Israel-Finding Meaning in Hard Times

If I hadn’t had my accident in Israel, I would have never met the Muslim man who directed me to a deeper understanding of Judaism.

I met him in Syracuse, New York and because of my injuries he knew I had gone to Israel. I sensed that he was a traveler, too, and asked where he was from. He replied, “Persia”. I knew he meant Iran and I quickly told him what I believed to put him at ease. I told him that I traveled to learn about all religions, that I believed in inclusion and in the fact that we all share a common destiny. I asked him about his faith and he told me he was Muslim.

It turns out that the my new acquaintance was also on a quest to understand and showed me that he had downloaded the audio version of The World’s Religions by Huston Smith. That evening I ordered a copy of this book and when it arrived I immediately read the chapter on Judaism.

Picture courtesy of Syracuse University

The Jewish people have endured a long history of exile, discrimination, persecution, and even extermination. But through it all, as Huston Smith points out, the underlying power of Jewish survival has been its people’s search for meaning. Meaning found in God, history, morality, justice and most of of all suffering.

After my visit to Auschwitz, the Nazi death camp in Poland, I read Man’s Search for Meaning by Viktor Frankl, who was a prisoner at that death camp. I thought of him while I have been recovering.

“Everything can be taken from a man but one thing: the last of human freedoms – to choose one’s attitude in any given set of circumstances, to choose one’s own way.”

He has became a widely quoted existential author stating that life has no purpose and it is our responsibility to create purpose for ourselves. Every moment and experience, good or bad, helps us define that meaning.

He offered us a formula-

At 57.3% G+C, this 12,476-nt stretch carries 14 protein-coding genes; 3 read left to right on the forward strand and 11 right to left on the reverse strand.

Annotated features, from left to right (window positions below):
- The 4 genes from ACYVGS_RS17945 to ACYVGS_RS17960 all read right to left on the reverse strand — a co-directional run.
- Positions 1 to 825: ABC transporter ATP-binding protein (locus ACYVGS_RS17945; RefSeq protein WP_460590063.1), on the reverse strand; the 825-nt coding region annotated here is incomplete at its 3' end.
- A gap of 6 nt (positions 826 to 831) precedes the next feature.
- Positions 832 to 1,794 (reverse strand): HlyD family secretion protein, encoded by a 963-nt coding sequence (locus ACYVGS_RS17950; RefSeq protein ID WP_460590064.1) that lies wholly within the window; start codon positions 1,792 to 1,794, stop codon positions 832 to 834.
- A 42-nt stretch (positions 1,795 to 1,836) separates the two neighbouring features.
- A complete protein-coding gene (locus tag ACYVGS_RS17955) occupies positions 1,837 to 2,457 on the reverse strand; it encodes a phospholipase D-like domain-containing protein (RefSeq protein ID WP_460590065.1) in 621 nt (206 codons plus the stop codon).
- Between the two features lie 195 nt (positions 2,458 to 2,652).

In my travels in Israel, I found cultural power. I found a country of problem solvers strengthen by a tradition of never giving up. I found myself inspired by this. I chose to find meaning in my mishap. The whole experience has given me a deeper understanding of the Jewish spirit and since I have been home has given me the opportunity and time to reflect even further. But the greatest gift has been a renewed confidence that allows me to declare, “Bring it on world! I’m going to be okay.”

“Those who have a ‘why’ to live, can bear almost any ‘how’.” Viktor Frankl

Copyright 2019@ The Autonomous Traveler All rights reserved.

India-A Muslim Friend

Travel opens us to new worlds. I have lived my whole life in rural areas in New York State, quiet places that have little diversity. I have really never known a Muslim even though there is a mosque in my area. Like many Americans, I know very little about Islam. Unfortunately in my country there is a lot of suspicion about the people of this religion and almost a taboo about wanting to know knowing more about them

I found out our guide was Muslim as he took great pride in telling us about the Mughals, Muslims who came from Persia (present day Iran ) and ruled India from 1556-1707. They ran a consolidated government that used local people to collect taxes in cash from agricultural sources and trade. The arts flourished especially in the form in architecture. Forts, mosques, and mausoleums, notability the Taj Mahal, were build under their reign. Tolerance was encouraged as Hindus were integrated into the governing process. But as time went on, systems broke down and the Mughals lost their hold on India.

Our tour guide was the first person of the Muslim faith I ever had an opportunity to really talk to. He was kind and very patient with me as I tried to sort out all the sights and sounds of India and relate them to what I knew and hoped to learn. On one of our last days, I mention to him that I wanted to buy a terracotta cup that is meant to absorb the excess water from the yogurt. I really thought this was clever and I wanted to show people back home. Near the Ganges River on the way back to our bus, the guide stopped our group at a stand and asked us if we wanted a chai tea. A few of us, including myself, said we would. Our guide paid for them all and then he handed me a larger cup, a yogurt cup, that he had some how gotten from the vendor. I was thrilled by this kind gesture. This little cup is my most precious souvenir of the trip. Its meaning goes beyond its efficiency. It represents a new knowing and a change of heart and mind that will always stay with me.

In America, as part of my country’s culture, I was programed to suspect and fear anything to do with the words “Muslim” or “Islam”. It is so much easier, as a human beings, to label people with broad brush strokes and dismissing them, sometimes forgetting they exist or, even worse, hating them. We don’t take times to listen to stories and really look at reality and gather facts. I’m now spending some time learning about Islam and I will no longer feel uncomfortable doing it.

I have my first Muslim friend. It is sad that it took almost a lifetime to find one but I feel so fortunate that it was him.